Now all has changed with Tensorflow Object Detection API 1.0, not only it includes standard models. It has utilities to allow you to train your own detector, which used to take much plumbing work.
Google MultiModel is based on Google Brain's paper One Model to Learn it All. To us, this is a very interesting paper. But it is also the type of paper which can be easily misunderstood if you don't dive deep.
The first easy impression is to assume this is just another form of multi-task learning (MKL). Yet past multi-task learning effort seldom integrate data input from multi-modalities. So for example, how would you integrate visual and speech data into your network? Past MKL really doesn't address the issue. So even theoretically you can simply call MultiModel as one type of MKLs, there is a huge qualitative difference.
Then many critics were very caught up with the fact that MultiModel can't catch up with the best results in different domains. Unfortunately, that's not the point of the paper at all. The paper is more a POC to show that combining different modalities is feasible. And such feasibility opens up amazing opportunities - can you now train a MultiModel, and improve your image captioning by adding speech data? It makes sense because speech data could give you phonetic language model information. In the past, doing such training would be very hard and two experts from ASR and CV would need to talk. Now you just need to pass a model around and perhaps do a transfer learning, then you are done.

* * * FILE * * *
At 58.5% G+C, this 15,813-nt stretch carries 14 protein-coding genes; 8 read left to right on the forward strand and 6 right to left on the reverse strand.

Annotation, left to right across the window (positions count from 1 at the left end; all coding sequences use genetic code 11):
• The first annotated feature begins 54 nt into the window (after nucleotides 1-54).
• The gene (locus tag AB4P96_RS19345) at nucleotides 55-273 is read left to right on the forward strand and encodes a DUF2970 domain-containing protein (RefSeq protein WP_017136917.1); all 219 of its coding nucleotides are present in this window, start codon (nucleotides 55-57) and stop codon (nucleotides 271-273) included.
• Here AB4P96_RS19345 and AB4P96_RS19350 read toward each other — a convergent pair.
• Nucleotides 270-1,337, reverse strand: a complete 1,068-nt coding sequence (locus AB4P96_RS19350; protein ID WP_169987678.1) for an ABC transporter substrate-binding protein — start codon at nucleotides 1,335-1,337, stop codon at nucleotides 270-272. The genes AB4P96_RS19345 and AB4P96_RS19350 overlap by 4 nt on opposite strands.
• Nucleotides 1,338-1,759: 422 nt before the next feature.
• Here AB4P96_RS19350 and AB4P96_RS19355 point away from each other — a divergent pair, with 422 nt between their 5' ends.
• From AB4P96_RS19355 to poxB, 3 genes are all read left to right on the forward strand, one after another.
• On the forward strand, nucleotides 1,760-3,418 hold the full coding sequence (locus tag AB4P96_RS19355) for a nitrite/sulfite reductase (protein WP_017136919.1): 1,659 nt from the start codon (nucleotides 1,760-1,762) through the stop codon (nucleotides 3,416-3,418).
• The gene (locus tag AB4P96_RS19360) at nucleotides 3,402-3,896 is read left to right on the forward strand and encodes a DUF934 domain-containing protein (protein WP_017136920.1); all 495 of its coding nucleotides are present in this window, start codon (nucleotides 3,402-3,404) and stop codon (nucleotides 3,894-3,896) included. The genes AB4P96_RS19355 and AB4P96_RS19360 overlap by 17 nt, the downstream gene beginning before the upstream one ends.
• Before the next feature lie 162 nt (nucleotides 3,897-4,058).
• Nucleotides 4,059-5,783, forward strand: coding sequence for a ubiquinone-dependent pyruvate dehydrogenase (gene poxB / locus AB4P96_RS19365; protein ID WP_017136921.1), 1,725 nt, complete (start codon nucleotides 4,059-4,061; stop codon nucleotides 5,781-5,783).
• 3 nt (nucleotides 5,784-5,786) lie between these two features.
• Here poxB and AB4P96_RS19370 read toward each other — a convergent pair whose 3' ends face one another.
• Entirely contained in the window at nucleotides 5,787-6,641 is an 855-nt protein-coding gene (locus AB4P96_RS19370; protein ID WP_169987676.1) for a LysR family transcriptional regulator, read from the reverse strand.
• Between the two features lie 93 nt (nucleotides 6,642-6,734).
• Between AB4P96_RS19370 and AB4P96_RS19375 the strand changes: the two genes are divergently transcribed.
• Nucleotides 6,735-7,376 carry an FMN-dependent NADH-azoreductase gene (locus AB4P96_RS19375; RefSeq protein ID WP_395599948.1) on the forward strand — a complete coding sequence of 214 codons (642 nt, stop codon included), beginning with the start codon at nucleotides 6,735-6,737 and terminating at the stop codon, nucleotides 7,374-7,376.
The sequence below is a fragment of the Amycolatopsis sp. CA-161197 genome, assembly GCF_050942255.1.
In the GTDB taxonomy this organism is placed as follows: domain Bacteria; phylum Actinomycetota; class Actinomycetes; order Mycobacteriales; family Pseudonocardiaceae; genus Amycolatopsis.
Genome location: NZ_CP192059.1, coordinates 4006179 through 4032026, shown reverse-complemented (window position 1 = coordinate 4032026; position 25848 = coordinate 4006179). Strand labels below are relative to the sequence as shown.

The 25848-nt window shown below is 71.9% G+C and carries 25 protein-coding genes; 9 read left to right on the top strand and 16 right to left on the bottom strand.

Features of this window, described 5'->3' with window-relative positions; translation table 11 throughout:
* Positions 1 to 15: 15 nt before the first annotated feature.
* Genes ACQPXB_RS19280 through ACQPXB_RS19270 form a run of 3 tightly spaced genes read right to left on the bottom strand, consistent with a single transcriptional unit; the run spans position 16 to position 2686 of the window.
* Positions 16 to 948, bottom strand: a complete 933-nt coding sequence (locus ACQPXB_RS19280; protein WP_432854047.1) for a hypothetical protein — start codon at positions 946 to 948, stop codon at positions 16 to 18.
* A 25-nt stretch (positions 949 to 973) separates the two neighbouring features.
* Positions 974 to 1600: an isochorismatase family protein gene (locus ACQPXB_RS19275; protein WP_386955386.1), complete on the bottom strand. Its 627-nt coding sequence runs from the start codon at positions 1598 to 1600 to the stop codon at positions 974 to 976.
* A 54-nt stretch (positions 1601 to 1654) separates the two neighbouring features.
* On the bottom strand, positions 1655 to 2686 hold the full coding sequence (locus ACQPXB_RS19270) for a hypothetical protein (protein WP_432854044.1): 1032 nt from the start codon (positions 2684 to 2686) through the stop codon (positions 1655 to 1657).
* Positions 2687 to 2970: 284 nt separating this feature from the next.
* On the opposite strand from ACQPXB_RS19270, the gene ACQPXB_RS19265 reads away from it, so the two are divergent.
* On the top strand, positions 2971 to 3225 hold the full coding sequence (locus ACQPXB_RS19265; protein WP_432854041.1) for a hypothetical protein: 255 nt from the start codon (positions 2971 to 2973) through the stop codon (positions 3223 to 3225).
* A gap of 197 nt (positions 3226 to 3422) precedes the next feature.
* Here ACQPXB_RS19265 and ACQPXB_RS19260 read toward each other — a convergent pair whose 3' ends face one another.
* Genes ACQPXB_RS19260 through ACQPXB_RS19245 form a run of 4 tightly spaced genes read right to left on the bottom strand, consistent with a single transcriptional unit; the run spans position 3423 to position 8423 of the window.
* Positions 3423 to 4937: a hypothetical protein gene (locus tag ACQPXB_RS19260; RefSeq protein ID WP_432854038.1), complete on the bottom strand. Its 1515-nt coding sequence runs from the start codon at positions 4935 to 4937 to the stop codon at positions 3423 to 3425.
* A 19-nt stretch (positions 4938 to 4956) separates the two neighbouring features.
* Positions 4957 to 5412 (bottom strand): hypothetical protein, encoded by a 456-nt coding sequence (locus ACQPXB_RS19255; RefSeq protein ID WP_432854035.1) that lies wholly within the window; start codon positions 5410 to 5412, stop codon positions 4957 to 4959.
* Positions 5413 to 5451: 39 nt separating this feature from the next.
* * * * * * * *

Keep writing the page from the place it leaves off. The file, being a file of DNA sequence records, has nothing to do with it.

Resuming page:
If you ask about my criticism on the paper, I would like to see whether adding certain ML tasks into the mix would degrade the combined performance. That happens in human language learning. E.g. Even polyglot is known to be able to fluently speak 5 languages at the same time (*). Would that happen to machines? Or would learning speech recognition degrades performance of computer vision, perhaps because modalities are different? I think those are interesting questions to ask.
Bay Area-based startup Dishcraft looking for a machine learning engineer. Well-funded by tier-1 brand-name investors (led by First Round Capital) and are doing extremely well. For the right candidate, willing to relocate the person.
Looking for basic traditional ML (SVM and boosting). Kaggle experience is a plus, Deep Learning for 2D images and 3D volumetric data (CNN focused), Tensorflow + Keras. Desirable computer vision skills: point cloud processing, signal and image processing, computational photography (familiarity with multi-view geometry and stereo vision, and color processing)
We have a wonderful session with Mark Hammond, who has a Caltech neuroscience undergraduate degree, worked for Microsoft as a developer in mid 90s, and after several gigs, he is now the CEO of Bonsai.ai. Several highlights of our chat:
Mark shared the business model of Bonsai.ai, which can be summarized as human-guided reinforcement learning. Many people seem to compare Bonsai.ai and Keras because both are wrappers of deep learning toolkits. Yet the two cannot be more different, Bonsai.ai's abstraction allows Machine Teaching to happens, whereas Keras is more an abstraction of different types of neural network layers.
Mark also shared his view on the differences between the current AI craze and the Web hype back in mid-90s.
And how much computational neuroscience and machine learning overlapped? He is not seeing clear line here, but there seems to be more overlapping of the two fields lately.
We certainly learn a lot from Mark, and love Bonsai.ai Here are several links of Bonsai if you are interested to learn more: